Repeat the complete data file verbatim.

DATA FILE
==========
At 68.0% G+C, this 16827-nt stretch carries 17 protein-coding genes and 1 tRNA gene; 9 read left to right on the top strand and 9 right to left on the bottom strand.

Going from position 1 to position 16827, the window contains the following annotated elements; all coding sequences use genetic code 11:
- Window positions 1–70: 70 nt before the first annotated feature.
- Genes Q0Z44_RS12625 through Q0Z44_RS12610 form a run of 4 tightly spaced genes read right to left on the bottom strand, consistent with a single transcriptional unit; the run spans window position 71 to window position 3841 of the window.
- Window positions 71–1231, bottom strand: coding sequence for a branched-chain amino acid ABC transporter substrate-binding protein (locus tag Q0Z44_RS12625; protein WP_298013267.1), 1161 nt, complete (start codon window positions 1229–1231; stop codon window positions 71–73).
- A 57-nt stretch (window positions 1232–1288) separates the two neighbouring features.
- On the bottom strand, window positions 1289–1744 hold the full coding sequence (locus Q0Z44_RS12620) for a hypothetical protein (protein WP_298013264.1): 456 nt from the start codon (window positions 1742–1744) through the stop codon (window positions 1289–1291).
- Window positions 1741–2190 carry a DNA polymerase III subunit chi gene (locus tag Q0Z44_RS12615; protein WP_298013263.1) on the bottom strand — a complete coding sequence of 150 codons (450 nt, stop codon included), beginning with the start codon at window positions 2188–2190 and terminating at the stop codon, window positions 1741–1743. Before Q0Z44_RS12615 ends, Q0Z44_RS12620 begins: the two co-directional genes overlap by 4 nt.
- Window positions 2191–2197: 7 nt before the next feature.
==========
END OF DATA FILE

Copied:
At 68.0% G+C, this 16827-nt stretch carries 17 protein-coding genes and 1 tRNA gene; 9 read left to right on the top strand and 9 right to left on the bottom strand.

Going from position 1 to position 16827, the window contains the following annotated elements; all coding sequences use genetic code 11:
- Window positions 1–70: 70 nt before the first annotated feature.
- Genes Q0Z44_RS12625 through Q0Z44_RS12610 form a run of 4 tightly spaced genes read right to left on the bottom strand, consistent with a single transcriptional unit; the run spans window position 71 to window position 3841 of the window.
- Window positions 71–1231, bottom strand: coding sequence for a branched-chain amino acid ABC transporter substrate-binding protein (locus tag Q0Z44_RS12625; protein WP_298013267.1), 1161 nt, complete (start codon window positions 1229–1231; stop codon window positions 71–73).
- A 57-nt stretch (window positions 1232–1288) separates the two neighbouring features.
- On the bottom strand, window positions 1289–1744 hold the full coding sequence (locus Q0Z44_RS12620) for a hypothetical protein (protein WP_298013264.1): 456 nt from the start codon (window positions 1742–1744) through the stop codon (window positions 1289–1291).
- Window positions 1741–2190 carry a DNA polymerase III subunit chi gene (locus tag Q0Z44_RS12615; protein WP_298013263.1) on the bottom strand — a complete coding sequence of 150 codons (450 nt, stop codon included), beginning with the start codon at window positions 2188–2190 and terminating at the stop codon, window positions 1741–1743. Before Q0Z44_RS12615 ends, Q0Z44_RS12620 begins: the two co-directional genes overlap by 4 nt.
- Window positions 2191–2197: 7 nt before the next feature.